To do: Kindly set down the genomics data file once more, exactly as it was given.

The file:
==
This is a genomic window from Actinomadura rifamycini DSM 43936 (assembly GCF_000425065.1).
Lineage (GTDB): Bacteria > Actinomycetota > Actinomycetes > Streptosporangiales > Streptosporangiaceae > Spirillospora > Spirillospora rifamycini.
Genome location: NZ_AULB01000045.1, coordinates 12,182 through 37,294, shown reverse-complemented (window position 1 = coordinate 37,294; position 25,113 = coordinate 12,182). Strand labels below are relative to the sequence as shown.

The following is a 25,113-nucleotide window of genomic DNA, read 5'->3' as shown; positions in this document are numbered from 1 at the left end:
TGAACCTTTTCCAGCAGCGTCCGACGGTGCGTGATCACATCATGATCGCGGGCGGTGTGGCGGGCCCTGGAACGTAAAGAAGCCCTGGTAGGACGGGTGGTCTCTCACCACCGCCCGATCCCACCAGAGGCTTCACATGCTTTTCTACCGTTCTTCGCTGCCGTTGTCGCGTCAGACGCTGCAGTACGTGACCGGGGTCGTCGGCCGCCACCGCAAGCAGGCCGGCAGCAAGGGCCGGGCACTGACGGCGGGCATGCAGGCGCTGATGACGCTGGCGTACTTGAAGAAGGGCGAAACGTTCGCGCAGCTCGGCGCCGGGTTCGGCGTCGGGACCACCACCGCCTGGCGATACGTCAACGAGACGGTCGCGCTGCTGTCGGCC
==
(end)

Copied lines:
This is a genomic window from Actinomadura rifamycini DSM 43936 (assembly GCF_000425065.1).
Lineage (GTDB): Bacteria > Actinomycetota > Actinomycetes > Streptosporangiales > Streptosporangiaceae > Spirillospora > Spirillospora rifamycini.
Genome location: NZ_AULB01000045.1, coordinates 12,182 through 37,294, shown reverse-complemented (window position 1 = coordinate 37,294; position 25,113 = coordinate 12,182). Strand labels below are relative to the sequence as shown.

The following is a 25,113-nucleotide window of genomic DNA, read 5'->3' as shown; positions in this document are numbered from 1 at the left end:
TGAACCTTTTCCAGCAGCGTCCGACGGTGCGTGATCACATCATGATCGCGGGCGGTGTGGCGGGCCCTGGAACGTAAAGAAGCCCTGGTAGGACGGGTGGTCTCTCACCACCGCCCGATCCCACCAGAGGCTTCACATGCTTTTCTACCGTTCTTCGCTGCCGTTGTCGCGTCAGACGCTGCAGTACGTGACCGGGGTCGTCGGCCGCCACCGCAAGCAGGCCGGCAGCAAGGGCCGGGCACTGACGGCGGGCATGCAGGCGCTGATGACGCTGGCGTACTTGAAGAAGGGCGAAACGTTCGCGCAGCTCGGCGCCGGGTTCGGCGTCGGGACCACCACCGCCTGGCGATACGTCAACGAGACGGTCGCGCTGCTGTCGGCC